You might enjoy your daily cup of coffee, but have you ever stopped to think about what it’s doing to your teeth? If your pearly whites are starting to look a bit discoloured, it could be time to whiten them.
If you’ve started to notice your teeth aren't as white as they could be and want to do something about it, read on to find out more about the different methods of teeth whitening and which technique will work best for you.
Different Methods of Whitening Teeth
If you want a quick fix for surface stains caused by your morning brew, whitening toothpaste can be an effective remedy but it can’t change the natural colour of your teeth or improve discolouration beneath a tooth’s surface.
While many other tooth-whitening products contain peroxide, whitening toothpaste usually contains other chemicals and abrasives that polish the teeth more gently, making it a better option for those of you with sensitive teeth. Typically, use each time you brush for at least two to six weeks for best results.
These flexible strips of plastic coated in whitening gel tend to be slightly pricier than whitening toothpaste but you will see results quicker. To apply simply take a strip and mould it to the row of teeth that you’re looking to whiten.
They can be a handy solution if you have a special occasion coming up and want to brighten your smile, but remember that results vary depending on how discoloured a person’s teeth are to begin with. Usually though, results can be seen between three and seven days.
As whitening strips contain hydrogen peroxide, it can cause discomfort for those with sensitive teeth, so it’s advisable to use this method as a temporary rather than long-term solution. Always remember to consult a dental professional before experimenting with products containing hydrogen peroxide to ensure your teeth are strong enough and will not suffer any long-lasting damage.
Whitening Gel Trays
If you don’t want to fork out for expensive treatments like laser whitening, many people find that whitening gel trays are an affordable alternative that can also produce excellent results.
Ideal for using at home, you mould the tray to your teeth and wait for it to set. Then you line the inside of the tray with whitening gel, which usually contains hydrogen peroxide, and fix the trays to your teeth so that they are fully covered in gel.
Whitening gels come in different strengths, so the length of time you leave the tray on your teeth will vary depending on which gel you have. Typically however, dentists advise patients to wear the trays for approximately four hours a day over one to two weeks. Some people do report heightened sensitivity from using whitening gel trays, so this is something to bear in mind if you’re prone to sensitive teeth.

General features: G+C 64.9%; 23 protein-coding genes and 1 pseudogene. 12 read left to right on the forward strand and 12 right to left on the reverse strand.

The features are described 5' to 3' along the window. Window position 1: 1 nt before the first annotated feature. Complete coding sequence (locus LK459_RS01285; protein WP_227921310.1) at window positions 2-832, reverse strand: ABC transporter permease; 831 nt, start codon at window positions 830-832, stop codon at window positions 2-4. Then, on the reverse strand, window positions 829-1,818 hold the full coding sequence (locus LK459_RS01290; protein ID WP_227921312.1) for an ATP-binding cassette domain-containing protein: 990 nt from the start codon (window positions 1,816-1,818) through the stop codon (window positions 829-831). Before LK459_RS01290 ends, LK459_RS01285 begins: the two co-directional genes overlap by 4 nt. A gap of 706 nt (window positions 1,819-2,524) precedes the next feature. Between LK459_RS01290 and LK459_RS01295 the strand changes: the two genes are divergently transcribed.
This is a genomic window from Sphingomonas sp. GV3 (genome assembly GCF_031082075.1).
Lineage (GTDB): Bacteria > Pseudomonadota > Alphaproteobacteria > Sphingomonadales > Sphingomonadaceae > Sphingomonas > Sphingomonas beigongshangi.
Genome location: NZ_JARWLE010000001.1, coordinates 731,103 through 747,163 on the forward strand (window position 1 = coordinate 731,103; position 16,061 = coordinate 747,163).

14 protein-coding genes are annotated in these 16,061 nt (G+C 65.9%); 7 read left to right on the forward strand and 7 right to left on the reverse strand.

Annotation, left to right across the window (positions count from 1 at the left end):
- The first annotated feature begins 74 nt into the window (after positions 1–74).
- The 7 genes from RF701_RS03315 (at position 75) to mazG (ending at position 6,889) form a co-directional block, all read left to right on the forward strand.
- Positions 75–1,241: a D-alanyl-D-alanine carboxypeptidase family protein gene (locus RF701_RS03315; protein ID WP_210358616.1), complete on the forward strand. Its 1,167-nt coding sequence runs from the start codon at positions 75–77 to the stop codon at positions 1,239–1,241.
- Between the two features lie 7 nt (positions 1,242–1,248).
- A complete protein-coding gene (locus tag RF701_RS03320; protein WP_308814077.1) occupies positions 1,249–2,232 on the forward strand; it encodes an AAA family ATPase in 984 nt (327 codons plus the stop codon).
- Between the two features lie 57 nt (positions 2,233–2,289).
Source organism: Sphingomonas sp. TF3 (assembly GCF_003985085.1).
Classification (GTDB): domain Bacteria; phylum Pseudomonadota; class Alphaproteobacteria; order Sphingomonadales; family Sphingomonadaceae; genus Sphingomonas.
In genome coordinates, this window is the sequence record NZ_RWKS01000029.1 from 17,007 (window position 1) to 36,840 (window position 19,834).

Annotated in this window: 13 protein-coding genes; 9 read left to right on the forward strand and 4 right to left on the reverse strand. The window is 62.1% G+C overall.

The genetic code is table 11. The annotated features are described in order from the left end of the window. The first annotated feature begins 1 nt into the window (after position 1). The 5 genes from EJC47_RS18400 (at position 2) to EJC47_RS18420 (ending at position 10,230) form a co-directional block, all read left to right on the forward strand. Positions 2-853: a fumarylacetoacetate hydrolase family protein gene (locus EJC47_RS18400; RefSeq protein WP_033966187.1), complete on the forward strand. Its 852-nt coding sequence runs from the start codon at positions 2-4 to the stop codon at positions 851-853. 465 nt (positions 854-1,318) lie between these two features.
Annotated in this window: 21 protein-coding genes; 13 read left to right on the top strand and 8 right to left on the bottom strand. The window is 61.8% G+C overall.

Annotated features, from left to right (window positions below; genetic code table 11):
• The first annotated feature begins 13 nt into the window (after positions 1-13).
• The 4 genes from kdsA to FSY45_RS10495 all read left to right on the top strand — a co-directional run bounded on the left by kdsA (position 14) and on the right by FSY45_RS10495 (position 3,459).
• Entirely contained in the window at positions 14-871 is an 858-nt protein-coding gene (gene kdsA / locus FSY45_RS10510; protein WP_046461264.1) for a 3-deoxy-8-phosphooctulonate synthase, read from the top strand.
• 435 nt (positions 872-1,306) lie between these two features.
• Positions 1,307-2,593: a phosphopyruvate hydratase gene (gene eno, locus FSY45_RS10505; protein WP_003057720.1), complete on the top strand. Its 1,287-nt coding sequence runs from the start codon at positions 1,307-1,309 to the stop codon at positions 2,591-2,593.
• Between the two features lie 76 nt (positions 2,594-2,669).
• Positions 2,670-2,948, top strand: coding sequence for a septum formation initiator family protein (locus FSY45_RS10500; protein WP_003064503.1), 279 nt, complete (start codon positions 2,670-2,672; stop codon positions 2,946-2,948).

If you really don’t like the idea of using bleach on your teeth, oil pulling is popular with those that prefer natural methods of teeth whitening.
This is a really easy technique that involves swishing a tablespoon of oil (usually coconut oil, olive oil or sesame oil) around your mouth for around 20 minutes and then rinsing. If you choose coconut oil, which contains Vitamin E, it doubles up as a superb antioxidant to help keep your mouth bacteria-free.
Take care not to swallow the oil towards the end of your swishing though – by this point the oil will be full of toxins from inside your mouth. For best results, repeat this procedure every day for two weeks.
Activated charcoal is also a hot trend amongst those looking to get the Hollywood smile. The charcoal absorbs tannins found in staining culprits like tea and coffee, fights against cavities and plaque, and helps to keep your gums healthy. Simply mix a small amount of activated charcoal with water until it turns into a paste, coat your teeth with the mixture and leave for three minutes. Rinse and repeat the procedure every few days over one to two weeks for visible results.
Ways to Avoid Sensitivity After Whitening
If you want to whiten your teeth but are worried about dentin hypersensitivity, otherwise known as sensitive teeth, follow these top tips:
- Use a treatment that contains a lower concentration of whitening product;
- Limit the amount of time you wear whitening gel trays;
- Whiten your teeth at home every few weeks rather than every few days;
- Avoid overly hot and cold foods for a couple of days following your treatment;
- Rinse your mouth with lukewarm water to reduce any immediate discomfort.
What Causes Teeth to Discolour?
There are two main causes of staining – extrinsic factors and intrinsic factors. Tooth discolouration through extrinsic factors takes place when the enamel is stained by your favourite dark-coloured drinks such as tea, wine and coffee and regular smoking. Intrinsic stains are caused when the inner structure of your tooth darkens or becomes yellow in colour.
How to Stop Your Teeth Becoming Discoloured
Before you reach for the whitening tray, it’s advisable to think a little about how you actually treat your teeth. If you want to avoid them becoming discoloured, your best bet is to quit smoking and limit the amount of “dark” drinks you consume.
Foods with lots of colouring, such as curry or soy sauce, can also contribute to staining, so eat plenty of raw vegetables like carrots and apples to help keep your teeth clean.
Remember to replace your toothbrush every three months, brush every morning and at night, make a habit of using mouthwash and use dental floss to prevent plaque build-up. Regular visits to the dentist will help highlight any issues you may have with discolouration and professional cleaning can be offered as treatment.